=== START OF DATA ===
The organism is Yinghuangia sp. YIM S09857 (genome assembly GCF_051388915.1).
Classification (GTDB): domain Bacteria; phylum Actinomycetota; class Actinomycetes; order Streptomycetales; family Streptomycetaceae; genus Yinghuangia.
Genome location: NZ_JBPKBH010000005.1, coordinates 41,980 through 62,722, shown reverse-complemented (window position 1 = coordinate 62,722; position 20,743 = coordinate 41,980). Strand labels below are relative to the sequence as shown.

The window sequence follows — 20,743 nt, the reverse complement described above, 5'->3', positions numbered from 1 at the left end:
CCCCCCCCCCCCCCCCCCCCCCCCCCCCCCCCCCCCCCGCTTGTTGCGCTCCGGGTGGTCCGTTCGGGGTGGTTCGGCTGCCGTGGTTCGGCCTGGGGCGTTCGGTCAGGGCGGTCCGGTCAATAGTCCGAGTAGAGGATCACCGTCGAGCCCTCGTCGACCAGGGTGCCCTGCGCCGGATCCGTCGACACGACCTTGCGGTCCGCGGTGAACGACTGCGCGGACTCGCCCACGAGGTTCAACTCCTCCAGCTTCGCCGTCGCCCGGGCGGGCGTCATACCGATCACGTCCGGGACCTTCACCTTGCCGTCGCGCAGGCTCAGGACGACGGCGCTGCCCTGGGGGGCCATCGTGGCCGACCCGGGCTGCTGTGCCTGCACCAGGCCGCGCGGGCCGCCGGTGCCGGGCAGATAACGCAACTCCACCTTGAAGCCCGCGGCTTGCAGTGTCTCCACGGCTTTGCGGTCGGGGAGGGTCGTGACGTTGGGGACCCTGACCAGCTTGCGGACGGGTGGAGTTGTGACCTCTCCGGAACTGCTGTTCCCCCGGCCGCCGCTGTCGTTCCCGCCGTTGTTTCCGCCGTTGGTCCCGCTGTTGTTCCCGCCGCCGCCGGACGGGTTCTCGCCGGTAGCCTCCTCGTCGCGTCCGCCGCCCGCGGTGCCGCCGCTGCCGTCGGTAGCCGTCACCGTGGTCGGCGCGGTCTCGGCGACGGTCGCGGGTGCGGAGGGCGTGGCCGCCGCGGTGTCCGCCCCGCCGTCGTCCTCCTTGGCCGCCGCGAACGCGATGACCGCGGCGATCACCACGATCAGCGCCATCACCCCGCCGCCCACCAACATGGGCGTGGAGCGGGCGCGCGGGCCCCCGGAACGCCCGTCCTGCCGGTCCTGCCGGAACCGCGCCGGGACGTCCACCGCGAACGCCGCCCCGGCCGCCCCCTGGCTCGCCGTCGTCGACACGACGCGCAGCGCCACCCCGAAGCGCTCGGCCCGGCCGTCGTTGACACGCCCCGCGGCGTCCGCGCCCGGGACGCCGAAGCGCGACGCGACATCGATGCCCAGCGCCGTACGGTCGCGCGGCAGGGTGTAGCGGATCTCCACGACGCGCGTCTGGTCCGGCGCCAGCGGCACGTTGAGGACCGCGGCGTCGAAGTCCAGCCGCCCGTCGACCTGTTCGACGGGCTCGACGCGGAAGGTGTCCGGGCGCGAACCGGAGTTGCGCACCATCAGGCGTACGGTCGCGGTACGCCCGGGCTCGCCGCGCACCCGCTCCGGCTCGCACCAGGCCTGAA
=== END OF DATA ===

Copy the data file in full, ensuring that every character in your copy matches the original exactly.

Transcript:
The organism is Yinghuangia sp. YIM S09857 (genome assembly GCF_051388915.1).
Classification (GTDB): domain Bacteria; phylum Actinomycetota; class Actinomycetes; order Streptomycetales; family Streptomycetaceae; genus Yinghuangia.
Genome location: NZ_JBPKBH010000005.1, coordinates 41,980 through 62,722, shown reverse-complemented (window position 1 = coordinate 62,722; position 20,743 = coordinate 41,980). Strand labels below are relative to the sequence as shown.

The window sequence follows — 20,743 nt, the reverse complement described above, 5'->3', positions numbered from 1 at the left end:
CCCCCCCCCCCCCCCCCCCCCCCCCCCCCCCCCCCCCCGCTTGTTGCGCTCCGGGTGGTCCGTTCGGGGTGGTTCGGCTGCCGTGGTTCGGCCTGGGGCGTTCGGTCAGGGCGGTCCGGTCAATAGTCCGAGTAGAGGATCACCGTCGAGCCCTCGTCGACCAGGGTGCCCTGCGCCGGATCCGTCGACACGACCTTGCGGTCCGCGGTGAACGACTGCGCGGACTCGCCCACGAGGTTCAACTCCTCCAGCTTCGCCGTCGCCCGGGCGGGCGTCATACCGATCACGTCCGGGACCTTCACCTTGCCGTCGCGCAGGCTCAGGACGACGGCGCTGCCCTGGGGGGCCATCGTGGCCGACCCGGGCTGCTGTGCCTGCACCAGGCCGCGCGGGCCGCCGGTGCCGGGCAGATAACGCAACTCCACCTTGAAGCCCGCGGCTTGCAGTGTCTCCACGGCTTTGCGGTCGGGGAGGGTCGTGACGTTGGGGACCCTGACCAGCTTGCGGACGGGTGGAGTTGTGACCTCTCCGGAACTGCTGTTCCCCCGGCCGCCGCTGTCGTTCCCGCCGTTGTTTCCGCCGTTGGTCCCGCTGTTGTTCCCGCCGCCGCCGGACGGGTTCTCGCCGGTAGCCTCCTCGTCGCGTCCGCCGCCCGCGGTGCCGCCGCTGCCGTCGGTAGCCGTCACCGTGGTCGGCGCGGTCTCGGCGACGGTCGCGGGTGCGGAGGGCGTGGCCGCCGCGGTGTCCGCCCCGCCGTCGTCCTCCTTGGCCGCCGCGAACGCGATGACCGCGGCGATCACCACGATCAGCGCCATCACCCCGCCGCCCACCAACATGGGCGTGGAGCGGGCGCGCGGGCCCCCGGAACGCCCGTCCTGCCGGTCCTGCCGGAACCGCGCCGGGACGTCCACCGCGAACGCCGCCCCGGCCGCCCCCTGGCTCGCCGTCGTCGACACGACGCGCAGCGCCACCCCGAAGCGCTCGGCCCGGCCGTCGTTGACACGCCCCGCGGCGTCCGCGCCCGGGACGCCGAAGCGCGACGCGACATCGATGCCCAGCGCCGTACGGTCGCGCGGCAGGGTGTAGCGGATCTCCACGACGCGCGTCTGGTCCGGCGCCAGCGGCACGTTGAGGACCGCGGCGTCGAAGTCCAGCCGCCCGTCGACCTGTTCGACGGGCTCGACGCGGAAGGTGTCCGGGCGCGAACCGGAGTTGCGCACCATCAGGCGTACGGTCGCGGTACGCCCGGGCTCGCCGCGCACCCGCTCCGGCTCGCACCAGGCCTGAA